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What is Voltage Rating?

Malcolm Tatum
Updated May 16, 2024
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A voltage rating is an evaluation based on research and experimentation that help determine how much voltage can be safely utilized by a particular device or form of wiring over the life of the device or wiring. For electrical and electronic devices, this rating is determined during product development and testing by increasing the voltage levels until the devices break down or begin malfunctioning. The voltage rating is not the maximum at which breakdown occurs, it is a percentage of the maximum and is intended to be a safe level for extended use. For wiring, the voltage takes into consideration the materials used to construct the wiring, the thickness of wires and the intended use of the wiring. A voltage rating scale has been established for all forms of electrical wires.


The main purpose of a voltage rating is to ensure that the user of the wiring or the device can reasonably expect to use the material for its intended purposes and not encounter danger to the user or damage the device. From this perspective, the rating will specify how much electrical current can safely be carried through the wiring, and it will define the type of current that can be safely conducted through the wire. Following the standard set by the voltage rating greatly diminishes the chances of overheating and electrical fires.


There is no commercially manufactured device that has not been tested and certified with a voltage rating. Depending on the construction and intended use of the device's wiring, the rating could vary greatly. For example, voltage ratings for mineral-insulated (MI) copper cable usually is close to 1,000 volts. The wiring for table lamps and other small household appliances usually is much lower.

Safety Standards

By setting a rating that specifies the highest voltage that the wiring can carry and still operate within acceptable safety limits, governments and other organizations can set standards for wiring depending on its applications. Wiring that is used in the electrical system of a residential home, for example, typically must meet specific standards and be within a certain range. The same is true for wiring in public buildings. Many types of machinery used in the production of goods and services must also contain wiring that meets standards and have a voltage rating that is considered reasonable for the level of current that the machine will need to function properly over the long term.

EasyTechJunkie is dedicated to providing accurate and trustworthy information. We carefully select reputable sources and employ a rigorous fact-checking process to maintain the highest standards. To learn more about our commitment to accuracy, read our editorial process.
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Malcolm Tatum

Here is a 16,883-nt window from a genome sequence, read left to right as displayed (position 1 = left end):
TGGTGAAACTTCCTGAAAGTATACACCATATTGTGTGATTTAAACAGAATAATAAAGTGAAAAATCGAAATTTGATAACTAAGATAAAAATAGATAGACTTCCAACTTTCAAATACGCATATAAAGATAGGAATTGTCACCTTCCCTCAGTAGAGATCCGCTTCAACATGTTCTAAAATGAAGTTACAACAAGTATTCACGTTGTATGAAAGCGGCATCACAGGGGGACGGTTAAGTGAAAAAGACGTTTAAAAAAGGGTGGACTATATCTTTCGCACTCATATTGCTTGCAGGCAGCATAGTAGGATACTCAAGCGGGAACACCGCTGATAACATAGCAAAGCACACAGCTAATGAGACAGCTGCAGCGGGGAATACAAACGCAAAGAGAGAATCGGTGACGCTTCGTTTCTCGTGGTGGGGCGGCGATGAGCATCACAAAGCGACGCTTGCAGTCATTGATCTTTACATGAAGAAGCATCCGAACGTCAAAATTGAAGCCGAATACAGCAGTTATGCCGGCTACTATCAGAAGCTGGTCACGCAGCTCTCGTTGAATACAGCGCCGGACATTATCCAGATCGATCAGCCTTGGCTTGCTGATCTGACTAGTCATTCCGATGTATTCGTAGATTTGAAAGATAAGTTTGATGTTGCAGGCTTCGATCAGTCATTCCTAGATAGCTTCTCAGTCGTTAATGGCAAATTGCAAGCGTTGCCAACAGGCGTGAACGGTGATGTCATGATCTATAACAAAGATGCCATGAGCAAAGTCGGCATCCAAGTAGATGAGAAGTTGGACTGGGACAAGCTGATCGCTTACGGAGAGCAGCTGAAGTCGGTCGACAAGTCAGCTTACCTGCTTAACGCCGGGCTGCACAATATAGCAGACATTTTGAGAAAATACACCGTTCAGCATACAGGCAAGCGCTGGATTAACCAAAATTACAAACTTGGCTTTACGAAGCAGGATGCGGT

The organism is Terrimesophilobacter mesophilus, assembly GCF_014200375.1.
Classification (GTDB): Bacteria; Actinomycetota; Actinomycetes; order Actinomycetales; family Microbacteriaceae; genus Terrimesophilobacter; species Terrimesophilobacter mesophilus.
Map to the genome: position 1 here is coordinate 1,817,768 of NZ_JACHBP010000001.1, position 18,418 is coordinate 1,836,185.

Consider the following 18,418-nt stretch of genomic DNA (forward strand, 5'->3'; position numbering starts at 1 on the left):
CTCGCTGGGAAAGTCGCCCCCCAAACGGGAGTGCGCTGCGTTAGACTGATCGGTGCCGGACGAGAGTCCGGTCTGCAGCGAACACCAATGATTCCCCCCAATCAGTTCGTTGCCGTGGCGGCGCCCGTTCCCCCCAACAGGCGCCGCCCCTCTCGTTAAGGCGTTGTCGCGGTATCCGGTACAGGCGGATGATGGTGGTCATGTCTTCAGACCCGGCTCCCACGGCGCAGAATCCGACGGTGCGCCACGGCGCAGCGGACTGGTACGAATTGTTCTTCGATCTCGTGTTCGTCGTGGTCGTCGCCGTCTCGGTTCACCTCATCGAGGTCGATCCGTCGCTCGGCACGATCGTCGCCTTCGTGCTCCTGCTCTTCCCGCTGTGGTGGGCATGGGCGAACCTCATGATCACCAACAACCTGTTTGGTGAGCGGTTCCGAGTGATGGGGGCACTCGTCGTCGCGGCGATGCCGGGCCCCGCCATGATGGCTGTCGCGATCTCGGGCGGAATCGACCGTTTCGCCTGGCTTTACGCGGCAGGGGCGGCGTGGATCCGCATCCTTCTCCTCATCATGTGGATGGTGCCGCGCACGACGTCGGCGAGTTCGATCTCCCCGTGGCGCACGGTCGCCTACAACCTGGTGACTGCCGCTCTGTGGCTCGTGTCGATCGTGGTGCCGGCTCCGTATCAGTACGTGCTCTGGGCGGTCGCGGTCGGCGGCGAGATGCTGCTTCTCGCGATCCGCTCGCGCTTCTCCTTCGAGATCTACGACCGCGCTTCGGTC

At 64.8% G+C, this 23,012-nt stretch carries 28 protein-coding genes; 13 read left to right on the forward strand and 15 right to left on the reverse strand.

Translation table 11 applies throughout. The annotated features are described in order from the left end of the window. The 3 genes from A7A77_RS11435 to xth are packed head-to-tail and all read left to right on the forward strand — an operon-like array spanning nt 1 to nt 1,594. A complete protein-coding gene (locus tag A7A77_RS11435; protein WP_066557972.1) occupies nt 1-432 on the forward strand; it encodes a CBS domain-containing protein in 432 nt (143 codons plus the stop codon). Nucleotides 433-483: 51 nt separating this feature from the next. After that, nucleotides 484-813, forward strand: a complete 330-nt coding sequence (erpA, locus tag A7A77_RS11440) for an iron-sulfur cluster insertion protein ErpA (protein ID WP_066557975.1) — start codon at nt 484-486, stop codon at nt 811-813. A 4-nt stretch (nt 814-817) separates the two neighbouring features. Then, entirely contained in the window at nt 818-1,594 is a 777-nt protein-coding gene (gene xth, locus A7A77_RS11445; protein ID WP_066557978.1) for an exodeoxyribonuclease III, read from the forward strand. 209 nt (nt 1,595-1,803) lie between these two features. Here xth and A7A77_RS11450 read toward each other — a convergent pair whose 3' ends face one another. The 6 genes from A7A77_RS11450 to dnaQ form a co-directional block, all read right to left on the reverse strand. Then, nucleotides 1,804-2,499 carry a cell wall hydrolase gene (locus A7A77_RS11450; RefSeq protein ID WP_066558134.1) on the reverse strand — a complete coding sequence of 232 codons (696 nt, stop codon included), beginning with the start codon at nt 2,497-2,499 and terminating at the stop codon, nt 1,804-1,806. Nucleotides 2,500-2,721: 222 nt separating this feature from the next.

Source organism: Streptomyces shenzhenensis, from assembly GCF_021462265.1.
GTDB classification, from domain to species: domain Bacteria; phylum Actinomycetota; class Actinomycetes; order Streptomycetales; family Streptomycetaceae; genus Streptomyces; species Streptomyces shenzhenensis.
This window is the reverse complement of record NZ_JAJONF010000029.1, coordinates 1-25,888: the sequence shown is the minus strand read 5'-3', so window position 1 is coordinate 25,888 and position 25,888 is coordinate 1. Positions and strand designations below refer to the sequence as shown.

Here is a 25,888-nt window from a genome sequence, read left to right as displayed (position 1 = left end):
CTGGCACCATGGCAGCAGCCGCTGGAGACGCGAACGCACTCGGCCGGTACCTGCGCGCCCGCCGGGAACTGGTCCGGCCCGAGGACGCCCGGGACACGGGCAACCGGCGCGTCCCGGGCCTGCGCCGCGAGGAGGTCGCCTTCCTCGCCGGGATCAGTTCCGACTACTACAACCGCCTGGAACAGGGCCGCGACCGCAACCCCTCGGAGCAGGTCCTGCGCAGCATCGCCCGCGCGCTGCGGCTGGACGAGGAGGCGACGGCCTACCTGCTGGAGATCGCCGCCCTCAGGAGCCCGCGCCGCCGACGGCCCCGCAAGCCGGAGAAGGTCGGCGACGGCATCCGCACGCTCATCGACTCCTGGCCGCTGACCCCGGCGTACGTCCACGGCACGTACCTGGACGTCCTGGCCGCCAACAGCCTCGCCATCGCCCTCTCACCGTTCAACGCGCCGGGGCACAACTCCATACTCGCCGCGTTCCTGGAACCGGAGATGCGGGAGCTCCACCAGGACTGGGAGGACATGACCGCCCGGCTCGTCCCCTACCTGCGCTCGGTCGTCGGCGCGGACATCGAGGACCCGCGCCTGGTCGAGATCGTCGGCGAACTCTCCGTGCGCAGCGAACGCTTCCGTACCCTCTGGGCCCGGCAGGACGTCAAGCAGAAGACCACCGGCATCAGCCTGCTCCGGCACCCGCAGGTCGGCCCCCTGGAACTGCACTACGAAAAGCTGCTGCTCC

By Malcolm Tatum
Malcolm Tatum, a former teleconferencing industry professional, followed his passion for trivia, research, and writing to become a full-time freelance writer. He has contributed articles to a variety of print and online publications, including EasyTechJunkie, and his work has also been featured in poetry collections, devotional anthologies, and newspapers. When not writing, Malcolm enjoys collecting vinyl records, following minor league baseball, and cycling.
Discussion Comments
By anon342777 — On Jul 24, 2013

What is the voltage rating of an electric stove?

By anon292783 — On Sep 21, 2012

To the light bulb question. You answered your own question there. The light bulb is rated for 12V. If you need an equation to justify an answer, take the wattage (50 watts) divide it by the amperage (4.17 amps) and you'll get 11.99, so 12 Volts is your answer.

By anon236948 — On Dec 27, 2011

please give me a clear idea about amps, kilovolts, kilovolt amps and watts.

By anon147544 — On Jan 29, 2011

i have a 50 watt light designed for recreational vehicles (12V) and it draws a current of 4.17 amps. What is the approximate voltage rating of the light bulb?

By anon146291 — On Jan 25, 2011

I have equipment rated 400v. can I connect it to a 440 or 460 volts supply or do i need a transformer that will produce exactly 400 volts.

By anon133776 — On Dec 12, 2010

If voltage rating is the stress of voltage on the size wire or fuse. And it is the load (or current)that creates the heat, plus the factors of ac vs. dc. Then I should be able to send 120 volts across a automotive fuse (or Fuseholder rated for 24 volts) with a 2 amp fuse and less than a 2 amp load. So why "voltage rating"?

By anon70585 — On Mar 15, 2010

what is 0.6/1kv?

By anon64327 — On Feb 06, 2010

The article is a little confusing. The current rating is based on the size of copper wire used and the voltage rating is the maximum amount of stress the cable insulation can take. (Dielectric Strength)

208V is three phase and 240V single phase three wire (two hots)

By anon57963 — On Dec 29, 2009

I think it is the rated voltage of the cable i.e uo/u

By anon45647 — On Sep 18, 2009

Are you seriously asking this?

By anon12455 — On May 07, 2008

I have a cable rated 150/250V

Is the 150 single phase and the 250 three phase?

Malcolm Tatum
Malcolm Tatum
Malcolm Tatum, a former teleconferencing industry professional, followed his passion for trivia, research, and writing...
Learn more
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